As always, Square has included a variety of minigames. The most notable is probably “Battling”, which can best be described as a fighting game. It’s basically real-time Gear combat in a battling arena. A two-player option is available, and Battling Points can be earned and saved up for good items. There’s also a card game that requires you to run around on giant cards – it requires speed, reflexes, and quite a bit of luck. There’s a few other little mini-games, and they generally serve to enhance the game.
Length has been a justifiable concern in games recently, as companies are notorious for overstating the length of their games. Rest assured, however, Xenogears will keep you busy for quite a while. Virtually all estimates I’ve heard so far have people finishing the game their first time anywhere from 50 to 80 hours, and the game is not dragged on unnecessarily. (As a note, it took me a little over sixty-nine hours to complete it)
The sound effects are about what you would expect from Square, which is to say that they are quite good. Music, however, is in a category of its own. The inevitable comparisons to Chrono Trigger’s music are justified, as the style is similar, as are a few melodies – this is to be expected, considering they had the same composer. Xenogears comes into its own, however, with some incredible musical pieces, particularly the emotional pieces. Fortunately, Square put a musical test in the game (which requires some work to activate), so you don’t have to order the soundtrack – although it is definitely a must-buy. The singing is also quite beautiful in the ending credits, which can be hard to find.
Also of note is the voice acting. While not up to the standard of, say, Metal Gear Solid, the few times you hear the characters speak will not be unpleasant. Overall, the characters sounded like I would have expected them to. It’s a shame that the dubbing job on the anime was off so much – it was a bit of a distraction watching the characters’ mouths move for about two seconds after they stopped talking.
The story is excellent, and is easily one of the best RPG plots I have seen in a long time. As the game progresses, you will find out more about what is happening, more of the character backgrounds, and even more plot threads will open up. I suppose the best measure of how well a story is done is how anxious the gamer is to find out more, and I found myself playing the game for longer and longer stretches the farther into the game I got. The overall story is excellent, especially the love story within the framework of the plot. Also of note is the way that foreshadowing is used excellently, and connections will be made throughout the game that tie everything together.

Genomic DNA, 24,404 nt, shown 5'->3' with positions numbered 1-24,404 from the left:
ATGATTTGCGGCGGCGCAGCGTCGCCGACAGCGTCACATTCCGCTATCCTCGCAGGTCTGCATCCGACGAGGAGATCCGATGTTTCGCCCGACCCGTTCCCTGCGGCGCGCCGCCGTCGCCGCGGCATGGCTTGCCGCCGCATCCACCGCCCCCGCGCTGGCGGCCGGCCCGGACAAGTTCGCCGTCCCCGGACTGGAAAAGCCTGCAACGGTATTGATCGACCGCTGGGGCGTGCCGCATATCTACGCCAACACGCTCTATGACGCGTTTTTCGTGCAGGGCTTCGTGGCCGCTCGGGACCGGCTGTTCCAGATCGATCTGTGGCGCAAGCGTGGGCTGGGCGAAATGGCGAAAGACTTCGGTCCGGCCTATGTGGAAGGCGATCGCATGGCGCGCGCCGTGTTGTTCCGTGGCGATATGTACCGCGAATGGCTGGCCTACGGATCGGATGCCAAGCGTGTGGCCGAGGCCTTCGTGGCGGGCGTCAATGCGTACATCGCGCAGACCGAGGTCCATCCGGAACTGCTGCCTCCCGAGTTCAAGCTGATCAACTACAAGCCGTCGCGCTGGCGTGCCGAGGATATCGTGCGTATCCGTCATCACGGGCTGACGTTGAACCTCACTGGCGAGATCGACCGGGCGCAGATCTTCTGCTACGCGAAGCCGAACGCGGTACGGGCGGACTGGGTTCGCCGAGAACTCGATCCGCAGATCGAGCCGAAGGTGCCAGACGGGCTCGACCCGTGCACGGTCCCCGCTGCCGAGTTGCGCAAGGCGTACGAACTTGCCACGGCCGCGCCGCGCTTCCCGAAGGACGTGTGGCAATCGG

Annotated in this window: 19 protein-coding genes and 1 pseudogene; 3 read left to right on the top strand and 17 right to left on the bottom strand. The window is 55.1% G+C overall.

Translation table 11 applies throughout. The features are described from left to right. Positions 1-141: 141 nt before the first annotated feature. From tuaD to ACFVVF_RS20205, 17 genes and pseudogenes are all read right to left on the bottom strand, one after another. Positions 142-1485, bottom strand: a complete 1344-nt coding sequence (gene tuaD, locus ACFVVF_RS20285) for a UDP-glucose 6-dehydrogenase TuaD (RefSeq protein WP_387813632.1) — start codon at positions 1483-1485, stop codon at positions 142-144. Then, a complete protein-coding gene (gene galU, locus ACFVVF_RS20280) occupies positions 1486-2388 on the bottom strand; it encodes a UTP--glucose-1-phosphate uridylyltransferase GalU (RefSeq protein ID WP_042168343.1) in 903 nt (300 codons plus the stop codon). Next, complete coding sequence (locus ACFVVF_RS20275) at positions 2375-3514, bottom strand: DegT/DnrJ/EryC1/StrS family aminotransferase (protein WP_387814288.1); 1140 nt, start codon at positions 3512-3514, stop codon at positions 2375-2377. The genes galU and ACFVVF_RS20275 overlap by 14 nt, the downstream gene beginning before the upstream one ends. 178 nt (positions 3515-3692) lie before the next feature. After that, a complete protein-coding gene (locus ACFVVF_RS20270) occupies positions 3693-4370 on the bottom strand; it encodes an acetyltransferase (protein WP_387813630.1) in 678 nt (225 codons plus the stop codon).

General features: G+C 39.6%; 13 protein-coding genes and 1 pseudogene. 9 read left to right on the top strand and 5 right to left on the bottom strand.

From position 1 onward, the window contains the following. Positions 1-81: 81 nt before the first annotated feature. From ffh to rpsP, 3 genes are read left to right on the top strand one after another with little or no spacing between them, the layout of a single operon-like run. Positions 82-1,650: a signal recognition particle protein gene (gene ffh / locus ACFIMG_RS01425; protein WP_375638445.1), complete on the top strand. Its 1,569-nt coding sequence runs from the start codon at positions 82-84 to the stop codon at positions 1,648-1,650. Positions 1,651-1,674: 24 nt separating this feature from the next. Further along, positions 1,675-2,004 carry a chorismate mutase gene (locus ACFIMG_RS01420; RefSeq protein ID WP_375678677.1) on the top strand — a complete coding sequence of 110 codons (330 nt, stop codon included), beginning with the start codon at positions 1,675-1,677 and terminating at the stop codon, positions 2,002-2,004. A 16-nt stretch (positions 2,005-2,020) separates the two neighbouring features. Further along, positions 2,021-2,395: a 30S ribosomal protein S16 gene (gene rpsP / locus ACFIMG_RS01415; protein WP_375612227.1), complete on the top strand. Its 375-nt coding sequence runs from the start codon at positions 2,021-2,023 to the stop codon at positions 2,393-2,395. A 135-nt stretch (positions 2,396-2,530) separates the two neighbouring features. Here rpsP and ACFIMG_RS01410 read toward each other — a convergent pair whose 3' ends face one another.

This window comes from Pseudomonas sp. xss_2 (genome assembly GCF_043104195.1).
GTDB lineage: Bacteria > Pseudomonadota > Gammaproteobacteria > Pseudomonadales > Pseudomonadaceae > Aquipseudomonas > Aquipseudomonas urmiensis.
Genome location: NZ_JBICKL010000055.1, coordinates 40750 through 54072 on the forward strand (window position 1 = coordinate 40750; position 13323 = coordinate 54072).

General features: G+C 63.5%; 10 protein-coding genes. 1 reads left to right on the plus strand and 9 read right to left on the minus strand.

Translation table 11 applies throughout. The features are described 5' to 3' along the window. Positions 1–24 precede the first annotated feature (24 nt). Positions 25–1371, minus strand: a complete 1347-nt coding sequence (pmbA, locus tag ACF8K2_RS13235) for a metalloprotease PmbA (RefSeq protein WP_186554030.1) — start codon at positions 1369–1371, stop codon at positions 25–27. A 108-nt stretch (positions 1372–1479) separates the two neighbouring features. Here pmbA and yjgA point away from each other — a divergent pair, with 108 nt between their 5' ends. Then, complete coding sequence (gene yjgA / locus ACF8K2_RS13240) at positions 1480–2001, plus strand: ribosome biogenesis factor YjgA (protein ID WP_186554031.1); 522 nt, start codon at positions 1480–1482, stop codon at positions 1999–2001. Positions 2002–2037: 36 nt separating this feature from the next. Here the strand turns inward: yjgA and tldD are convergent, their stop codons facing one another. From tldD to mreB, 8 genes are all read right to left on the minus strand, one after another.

The character development is a mixed bag. Four of your characters are very well developed, and experience character growth up until the finale. The rest of your characters have their moments of development (generally soon after they join the party), but ultimately are relegated to background status. The villains are also generally well developed. Like Sephiroth of FFVII, you may find yourself sympathizing with a few of the villains as you come to learn their true motives and feelings.
Disc 1 is rather straightforward in the RPG story aspect – the characters travel, learn things, events happen, and they react to them. Disc 2, however, is a drastic departure from the norm. Rather than experiencing all the plot events first-hand, the brunt of the story on the second disc is narrated by three of the characters – testimony, if you will. The impact of this is rather straightforward – as the plot reaches its most complex levels, and the player is drawn in by the story, the plot keeps on coming. Rather than have the player traverse through more dungeons to lengthen the game, they deliver the plot and let you see for yourself what is happening. That’s not to say that you do nothing in Disc 2 – quite far from it. However, rather than having the characters see the events and try to interpret them as the player watches, the plot is told from the perspective of several characters who know what is happening – if you will, rather than having the plot just spit out, it is also analyzed and explained for the player. It’s debatable if it was the right choice, but it is certainly a departure from the norm, and quite entertaining.
The controversy over religion seems to be rather unfounded. While the plotline heavily centers on religion as it progresses, it remains non-offensive. Comparisons can certainly be drawn between modern religions and the religious system in Xenogears, but the tone remains such that it is not likely that anyone would be offended (your mileage may vary).
There are a few flaws with Xenogears, minor as they may be. I frequently found myself wishing that there was a text speed option – some characters are rather longwinded, and there’s no real point to what they’re saying. The difficulty is rather unbalanced – the majority of the game is quite simple, but there are a few bosses that may be too difficult for some. It is actually very difficult to die in most circumstances – items that heal completely are abundant and cheap. Also, a great many status effects and attack types (in Gears – Sonic and Gel attacks, for example) are extremely rare – and under-utilized. A few other minor flaws have already been covered in this review.
Overall, however, it is difficult to penalize Xenogears for such minor oversights. It is certainly one of the best RPGs of 1998, one of the better console RPGs ever, and well worth your money.